Greece urged to seize chance for economic progress now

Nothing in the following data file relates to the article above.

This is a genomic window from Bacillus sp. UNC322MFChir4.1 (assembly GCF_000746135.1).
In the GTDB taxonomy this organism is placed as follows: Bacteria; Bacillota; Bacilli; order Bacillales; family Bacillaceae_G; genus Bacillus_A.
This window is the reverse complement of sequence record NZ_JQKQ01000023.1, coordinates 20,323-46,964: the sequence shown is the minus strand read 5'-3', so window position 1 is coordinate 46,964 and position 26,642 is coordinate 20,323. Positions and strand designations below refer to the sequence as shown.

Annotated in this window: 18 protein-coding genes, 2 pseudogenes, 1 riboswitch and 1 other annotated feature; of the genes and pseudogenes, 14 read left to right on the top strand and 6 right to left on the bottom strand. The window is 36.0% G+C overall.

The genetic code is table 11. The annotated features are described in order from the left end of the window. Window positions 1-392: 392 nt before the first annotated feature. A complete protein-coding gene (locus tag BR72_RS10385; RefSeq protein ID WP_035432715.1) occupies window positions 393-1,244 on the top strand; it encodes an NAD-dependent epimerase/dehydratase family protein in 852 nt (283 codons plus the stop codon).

Greece has been urged to seize the opportunity presented by its membership in the eurozone to speed up structural and economic reforms, vital for sustaining growth and ensuring real convergence. In a report on Greece, the outcome of a 10-day visit that ended last week and which was made public yesterday, the International Monetary Fund (IMF) said the country has reaped economic benefits from monetary union but it should also see membership as «a window of opportunity to move forward with economic reforms.» In an assessment of Greece’s structural reform efforts last month the European Commission said only partial progress has been made in key areas, such as debt reduction, spending guidelines and price increases. Echoing Brussels’s criticism, the IMF said «the agenda remains far from complete» on the structural reform front, while fiscal consolidation appears to be slowing down despite high public debt. The Washington-based agency warned that delays in making the adjustments could stunt growth, increasing the risk that reforms would then have to be undertaken under much less favorable circumstances. It also called on Greece to note a raft of downside risks, notably a war in Iraq which could have an adverse impact on oil prices and the tourism industry, and the drag on competitiveness brought on by the euro’s appreciation and high inflation. The IMF said fiscal policy should address three key concerns, reducing public debt before the costs of an aging population kick in, redressing emerging macroeconomic imbalances, and improving the quality of public sector services. Despite strong economic growth, Greece’s targets toward this end, as outlined in the 2003 budget, are «insufficiently ambitious» and it could even miss them «by a considerable margin,» it said. It proposed setting specific, binding expenditure ceilings for a multi-year period over all levels of the public sector to trim expenditures and also applauded the planned introduction of part-time employment in the civil service as a cost-effective measure. On pension reforms adopted last year, the IMF said the changes «largely failed to address the projected rapid rise in public pension expenditure over the longer term,» with the costs as a ratio of GDP projected to almost double by 2050, the largest increase in the EU. It suggested «reducing unwarranted public sector interference» to improve Greece’s low level of foreign direct investments. Problems in the labor and product markets were also singled out in the IMF report, in particular the high unemployment rate among the young and the relatively extensive employment protection which was keeping workers in the informal sector. It said structural reforms in these sectors were «pivotal for the convergence of living standards.»